Last night brought the closing event of the 2008 Fall for the Book Festival: an appearance by Michael Cunningham, author of The Hours, accepting this year’s Fairfax Prize. Over the years, the festival has boasted some great closing night events: a warm and funny talk by Pat Conroy, for example, and a chat about writing and publishing by Dave Eggers, and then last year a reading of a quirky story-in-progress by Jonathan Lethem (a story that was soon after published by The New Yorker). But to my mind, last night’s event may have been one of the most articulate in terms of what it means to be a writer — and in terms of offering a challenge to aspiring writers.
Cunningham didn’t toss off practical advice; in fact, he said explicitly at one point that he had little of such to offer on the subject. And though both gracious and downright friendly, he wasn’t exactly inspiring in the easy sense of the word; in fact, he admitted at one point that “hardly anyone gets to be an actual, published writer,” underscored the “enormous odds” against us, and spoke against some of the excuses that many of us (present company included) might offer about why that novel of ours isn’t done yet, or done well enough. “No one reads, or should be expected to read, a mediocre novel and say, ‘I’ll bet this would have been brilliant if the author hadn’t had to tend bar at an Olive Garden.'”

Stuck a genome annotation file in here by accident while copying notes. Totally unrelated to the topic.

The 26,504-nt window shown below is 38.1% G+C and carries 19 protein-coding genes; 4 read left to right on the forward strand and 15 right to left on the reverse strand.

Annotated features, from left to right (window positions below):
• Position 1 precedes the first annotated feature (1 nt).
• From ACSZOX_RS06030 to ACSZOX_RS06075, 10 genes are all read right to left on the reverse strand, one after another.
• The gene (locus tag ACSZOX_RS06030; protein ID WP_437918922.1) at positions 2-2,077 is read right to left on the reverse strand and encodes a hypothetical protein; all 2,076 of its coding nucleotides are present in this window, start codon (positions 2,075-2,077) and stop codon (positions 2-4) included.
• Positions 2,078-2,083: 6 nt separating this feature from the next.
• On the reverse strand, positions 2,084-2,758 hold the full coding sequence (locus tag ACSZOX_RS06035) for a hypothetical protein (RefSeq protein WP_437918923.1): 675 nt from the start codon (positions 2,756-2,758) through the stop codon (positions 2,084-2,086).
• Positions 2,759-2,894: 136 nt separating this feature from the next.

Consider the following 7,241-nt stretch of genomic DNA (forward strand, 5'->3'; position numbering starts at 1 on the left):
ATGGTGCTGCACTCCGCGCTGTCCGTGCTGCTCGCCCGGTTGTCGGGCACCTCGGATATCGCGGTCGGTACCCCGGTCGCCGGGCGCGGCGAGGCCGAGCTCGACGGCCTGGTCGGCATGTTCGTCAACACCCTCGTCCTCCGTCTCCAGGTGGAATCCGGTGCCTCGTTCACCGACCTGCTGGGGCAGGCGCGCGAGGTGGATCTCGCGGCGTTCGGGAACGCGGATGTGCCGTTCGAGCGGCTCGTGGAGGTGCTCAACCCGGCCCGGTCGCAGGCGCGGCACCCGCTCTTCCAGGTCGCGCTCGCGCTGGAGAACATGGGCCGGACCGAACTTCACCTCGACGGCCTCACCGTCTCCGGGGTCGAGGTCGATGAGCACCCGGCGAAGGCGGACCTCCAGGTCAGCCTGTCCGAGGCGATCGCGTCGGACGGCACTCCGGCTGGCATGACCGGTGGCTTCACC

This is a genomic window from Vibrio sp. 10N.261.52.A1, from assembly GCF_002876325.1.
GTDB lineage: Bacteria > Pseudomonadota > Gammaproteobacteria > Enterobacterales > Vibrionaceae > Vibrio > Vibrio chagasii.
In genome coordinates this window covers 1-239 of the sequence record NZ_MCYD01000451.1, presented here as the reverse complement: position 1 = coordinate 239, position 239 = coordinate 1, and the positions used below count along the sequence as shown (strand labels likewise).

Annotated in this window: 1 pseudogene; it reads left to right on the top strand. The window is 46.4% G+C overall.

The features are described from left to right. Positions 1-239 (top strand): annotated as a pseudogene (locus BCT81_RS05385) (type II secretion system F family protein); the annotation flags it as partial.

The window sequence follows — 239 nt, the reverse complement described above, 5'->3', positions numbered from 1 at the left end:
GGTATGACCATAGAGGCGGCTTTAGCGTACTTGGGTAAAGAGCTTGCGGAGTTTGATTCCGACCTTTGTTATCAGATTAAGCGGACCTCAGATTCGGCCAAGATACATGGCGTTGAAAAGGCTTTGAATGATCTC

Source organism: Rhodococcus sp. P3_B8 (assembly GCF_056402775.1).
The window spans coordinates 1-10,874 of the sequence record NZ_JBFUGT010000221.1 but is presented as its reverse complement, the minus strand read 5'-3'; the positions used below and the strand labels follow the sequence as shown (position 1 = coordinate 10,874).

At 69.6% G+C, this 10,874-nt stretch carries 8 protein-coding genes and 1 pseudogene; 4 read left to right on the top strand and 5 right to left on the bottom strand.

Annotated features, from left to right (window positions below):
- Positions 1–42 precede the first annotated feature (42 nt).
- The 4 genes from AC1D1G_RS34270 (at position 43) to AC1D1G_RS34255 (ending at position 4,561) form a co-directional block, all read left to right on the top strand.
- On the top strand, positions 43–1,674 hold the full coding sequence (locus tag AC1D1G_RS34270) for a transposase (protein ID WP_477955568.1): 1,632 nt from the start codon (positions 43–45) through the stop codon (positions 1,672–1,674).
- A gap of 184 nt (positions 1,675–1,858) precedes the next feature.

But in his talk, which began by equating writers with murderers, he stressed the idea of “turning a ruthless eye onto the world… an eye that sees everything and cares more about accuracy than it does about anything else,” and he said that a book’s greatness can be judged by how well “its author has turned his or her attention onto a world of whatever dimensions, and done it justice.”
In his closing remarks, Cunningham raised a high bar for those of us trying to make our way as writers: “A great writer is someone who, and a great book is something which, tells us over and over and over, sentence after sentence after sentence, that it all matters, every mote and star, every bomb and birthday candle…. Writers, the important ones, won’t allow us to imagine that anyone or anything is beneath our attention. Writers are ruthless, they need to be, because any vision that allows for laxity, that permits the ‘good enough’ sentence or the fuzzy detail or underrealized character, isn’t, can’t be, equal to the world it portrays and to the people who, with considerable difficulty, live in it.”
Take it to heart. I sure did.
For another quote from Cunningham’s talk or for full information about this year’s festival, visit www.fallforthebook.org.